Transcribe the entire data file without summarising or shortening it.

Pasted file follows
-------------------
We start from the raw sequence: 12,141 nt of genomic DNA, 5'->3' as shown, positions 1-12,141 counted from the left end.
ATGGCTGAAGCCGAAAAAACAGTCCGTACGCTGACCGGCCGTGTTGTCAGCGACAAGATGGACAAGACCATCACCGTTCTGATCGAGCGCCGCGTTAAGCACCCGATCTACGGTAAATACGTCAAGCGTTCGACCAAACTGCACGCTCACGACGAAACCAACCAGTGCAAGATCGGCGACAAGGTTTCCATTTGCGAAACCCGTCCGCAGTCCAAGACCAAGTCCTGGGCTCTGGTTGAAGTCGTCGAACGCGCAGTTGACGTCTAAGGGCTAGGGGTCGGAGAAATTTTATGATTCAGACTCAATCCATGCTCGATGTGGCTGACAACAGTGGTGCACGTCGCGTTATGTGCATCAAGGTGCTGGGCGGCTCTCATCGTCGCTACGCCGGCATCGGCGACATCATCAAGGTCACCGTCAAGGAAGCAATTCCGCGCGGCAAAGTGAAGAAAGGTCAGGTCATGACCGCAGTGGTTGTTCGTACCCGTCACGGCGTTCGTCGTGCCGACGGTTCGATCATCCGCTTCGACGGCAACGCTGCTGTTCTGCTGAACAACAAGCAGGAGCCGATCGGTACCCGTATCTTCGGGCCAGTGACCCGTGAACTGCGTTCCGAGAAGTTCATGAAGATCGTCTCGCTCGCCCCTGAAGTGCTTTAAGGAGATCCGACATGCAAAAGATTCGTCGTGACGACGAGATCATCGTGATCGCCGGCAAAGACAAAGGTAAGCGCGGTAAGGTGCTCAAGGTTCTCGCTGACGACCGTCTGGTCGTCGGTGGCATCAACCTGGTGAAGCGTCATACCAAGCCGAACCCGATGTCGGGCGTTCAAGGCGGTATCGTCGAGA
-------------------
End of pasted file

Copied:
We start from the raw sequence: 12,141 nt of genomic DNA, 5'->3' as shown, positions 1-12,141 counted from the left end.
ATGGCTGAAGCCGAAAAAACAGTCCGTACGCTGACCGGCCGTGTTGTCAGCGACAAGATGGACAAGACCATCACCGTTCTGATCGAGCGCCGCGTTAAGCACCCGATCTACGGTAAATACGTCAAGCGTTCGACCAAACTGCACGCTCACGACGAAACCAACCAGTGCAAGATCGGCGACAAGGTTTCCATTTGCGAAACCCGTCCGCAGTCCAAGACCAAGTCCTGGGCTCTGGTTGAAGTCGTCGAACGCGCAGTTGACGTCTAAGGGCTAGGGGTCGGAGAAATTTTATGATTCAGACTCAATCCATGCTCGATGTGGCTGACAACAGTGGTGCACGTCGCGTTATGTGCATCAAGGTGCTGGGCGGCTCTCATCGTCGCTACGCCGGCATCGGCGACATCATCAAGGTCACCGTCAAGGAAGCAATTCCGCGCGGCAAAGTGAAGAAAGGTCAGGTCATGACCGCAGTGGTTGTTCGTACCCGTCACGGCGTTCGTCGTGCCGACGGTTCGATCATCCGCTTCGACGGCAACGCTGCTGTTCTGCTGAACAACAAGCAGGAGCCGATCGGTACCCGTATCTTCGGGCCAGTGACCCGTGAACTGCGTTCCGAGAAGTTCATGAAGATCGTCTCGCTCGCCCCTGAAGTGCTTTAAGGAGATCCGACATGCAAAAGATTCGTCGTGACGACGAGATCATCGTGATCGCCGGCAAAGACAAAGGTAAGCGCGGTAAGGTGCTCAAGGTTCTCGCTGACGACCGTCTGGTCGTCGGTGGCATCAACCTGGTGAAGCGTCATACCAAGCCGAACCCGATGTCGGGCGTTCAAGGCGGTATCGTCGAGA